GOP defense spending battle delays Republican budget

GOP defense spending battle delays Republican budget
© Greg Nash

Republicans on the House Budget Committee are talking about increasing defense spending beyond President Trump’s proposed $54 billion boost, which has led to an impasse between defense hawks and deficit hawks.

The fight has forced the committee to postpone the rollout of its 2018 budget resolution, a key element in moving Trump’s legislative agenda forward.

The House GOP may have the opportunity to settle on a strategy when it meets for its weekly policy discussion this Wednesday, a meeting that will focus on budget and appropriations. 

A House GOP aide with knowledge of the process said it would be “a very strong possibility” that the defense cap proposed in the House budget resolution would be higher than Trump’s request of $603 billion for the next fiscal year.

In his budget proposal, Trump cut $54 billion from from nondefense discretionary spending to pay for the new defense spending.

Defense hawks such as Sen. John McCainJohn Sidney McCainLawmakers worry about rise of fake video technology Democrats put Dreamers and their party in danger by playing hardball Trump set a good defense budget, but here is how to make it better MORE (R-Ariz.) and House Armed Services Committee Chairman Mac Thornberry (R-Texas) want to go further. They have called for $640 billion in defense spending.

Rep. Tom Cole (R-Okla.), a House Budget Committee member close to GOP leadership, thinks there’s a good chance the number will be bigger than Trump's request.

“I think the defense number could easily be more, because we have a lot of folks that think we could go further,” he said.

Members of the conservative House Freedom Caucus, however, bristle at the idea of spending an additional $37 billion on defense — and potential increases to non-defense spending —without finding additional cuts elsewhere. 

“Conservatives are willing to entertain the idea of voting for higher spending levels on discretionary spending if we can get the right kind of reconciliation instructions,” said Rep. Jim Jordan (R-Ohio), a Freedom Caucus member.

The reconciliation instructions in question would mandate that congressional committees achieve certain spending cuts, a vehicle to push for deeper reforms.

Those reforms, Jordan said, would be enough of an achievement to persuade Freedom Caucus members to swallow increases on both defense and nondefense discretionary spending, even if they increase the deficit in the short run.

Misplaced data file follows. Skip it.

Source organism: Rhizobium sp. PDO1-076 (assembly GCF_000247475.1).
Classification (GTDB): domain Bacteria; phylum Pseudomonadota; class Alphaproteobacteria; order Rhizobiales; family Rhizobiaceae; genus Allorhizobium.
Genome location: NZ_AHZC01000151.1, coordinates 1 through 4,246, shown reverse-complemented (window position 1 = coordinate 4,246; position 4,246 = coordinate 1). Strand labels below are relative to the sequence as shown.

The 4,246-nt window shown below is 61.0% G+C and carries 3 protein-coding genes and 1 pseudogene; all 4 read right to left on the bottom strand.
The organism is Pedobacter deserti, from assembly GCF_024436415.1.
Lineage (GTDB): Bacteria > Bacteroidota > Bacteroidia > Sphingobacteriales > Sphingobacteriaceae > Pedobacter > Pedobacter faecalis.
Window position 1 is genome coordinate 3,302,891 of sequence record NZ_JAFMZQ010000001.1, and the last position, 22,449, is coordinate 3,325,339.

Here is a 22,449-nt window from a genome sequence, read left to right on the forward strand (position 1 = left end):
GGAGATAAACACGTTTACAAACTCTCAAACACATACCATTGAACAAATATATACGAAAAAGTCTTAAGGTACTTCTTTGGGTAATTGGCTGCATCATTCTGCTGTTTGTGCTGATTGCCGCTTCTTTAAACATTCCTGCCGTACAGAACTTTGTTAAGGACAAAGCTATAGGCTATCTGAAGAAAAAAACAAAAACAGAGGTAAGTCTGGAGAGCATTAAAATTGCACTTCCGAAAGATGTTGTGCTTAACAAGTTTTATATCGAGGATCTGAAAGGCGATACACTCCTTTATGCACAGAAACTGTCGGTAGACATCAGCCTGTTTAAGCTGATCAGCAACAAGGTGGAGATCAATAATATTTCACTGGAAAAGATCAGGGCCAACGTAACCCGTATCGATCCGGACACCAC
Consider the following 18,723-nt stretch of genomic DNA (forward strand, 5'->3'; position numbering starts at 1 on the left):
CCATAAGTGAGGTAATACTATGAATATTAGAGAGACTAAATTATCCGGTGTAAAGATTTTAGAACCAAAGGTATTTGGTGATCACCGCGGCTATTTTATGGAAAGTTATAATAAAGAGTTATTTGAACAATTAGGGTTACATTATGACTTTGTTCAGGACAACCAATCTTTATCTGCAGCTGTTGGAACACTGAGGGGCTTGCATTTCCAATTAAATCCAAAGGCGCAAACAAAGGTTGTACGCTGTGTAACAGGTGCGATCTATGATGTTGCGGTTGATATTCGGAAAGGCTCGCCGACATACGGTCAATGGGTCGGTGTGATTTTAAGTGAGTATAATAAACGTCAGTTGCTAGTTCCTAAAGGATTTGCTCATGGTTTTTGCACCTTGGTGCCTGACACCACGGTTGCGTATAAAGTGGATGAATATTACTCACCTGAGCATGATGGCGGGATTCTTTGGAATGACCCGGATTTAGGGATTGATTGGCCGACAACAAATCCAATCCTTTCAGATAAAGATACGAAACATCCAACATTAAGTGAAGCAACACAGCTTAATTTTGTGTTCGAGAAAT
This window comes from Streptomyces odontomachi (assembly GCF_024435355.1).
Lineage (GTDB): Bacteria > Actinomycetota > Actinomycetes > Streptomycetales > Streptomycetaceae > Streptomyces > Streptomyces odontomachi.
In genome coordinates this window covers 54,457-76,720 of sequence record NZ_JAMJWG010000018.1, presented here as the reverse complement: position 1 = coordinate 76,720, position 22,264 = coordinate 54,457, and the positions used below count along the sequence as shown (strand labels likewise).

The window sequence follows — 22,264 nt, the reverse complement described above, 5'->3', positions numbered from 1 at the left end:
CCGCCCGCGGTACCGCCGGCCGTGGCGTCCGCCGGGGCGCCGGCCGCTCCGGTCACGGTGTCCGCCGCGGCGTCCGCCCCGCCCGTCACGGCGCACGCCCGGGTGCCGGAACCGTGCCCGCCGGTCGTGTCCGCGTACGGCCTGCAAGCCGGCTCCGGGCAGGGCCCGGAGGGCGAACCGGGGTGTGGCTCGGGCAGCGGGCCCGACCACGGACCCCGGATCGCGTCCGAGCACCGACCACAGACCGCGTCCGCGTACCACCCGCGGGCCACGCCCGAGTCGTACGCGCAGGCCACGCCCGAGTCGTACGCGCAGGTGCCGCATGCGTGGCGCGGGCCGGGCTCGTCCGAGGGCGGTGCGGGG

"Either that, or leadership can do what they’ve done the last six years, which is wait until Sept. 30 at 11:59 p.m. and negotiate a bad deal,” he said.

During his campaign, Trump promised not to allow cuts to Medicare or Social Security, entitlement programs that congressional Republicans see as major sources of potential savings. Tax hikes would violate a pledge signed by almost every House Republican not to create new taxes.

The remaining sources of spending, welfare programs such as Supplemental Nutrition Assistance Program, commonly known as food stamps, and Temporary Assistance for Needy Families, were already slashed in Trump’s proposal, making more savings painful and difficult to find.

The Budget Committee had set its sights on unveiling the resolution this week, but may now delay it until next week or even after the Fourth of July recess, which could gum up the tight legislative agenda.

Without a budget resolution in place, appropriators cannot go about the business of doling out spending authority to the government. Congress must pass its spending bills by the end of September if they want to avoid a government shutdown.

Alternatively, Congress could pass a continuing resolution to keep the government funded at 2017 levels, but that would preclude any defense increases, as well as spending authority for Trump’s other priorities, such as building a border wall.

On top of all that, without a budget resolution conferenced between the House and Senate, Republicans will not be able to put in place a special procedure that circumvents the Senate filibuster, which they will need in order to pass tax reform. 

House Minority Leader Nancy Pelosi (D-Calif.) slammed her Republicans colleagues for failing to produce a budget resolution

“Almost five months into the Trump administration, House Republicans still haven’t met their most basic responsibility to pass a budget,” Pelosi said.

“The House GOP is now months behind the statutory budget deadline, deeply divided but unwilling to abandon their budget giveaways to the richest few."

 Updated at 7:32 p.m.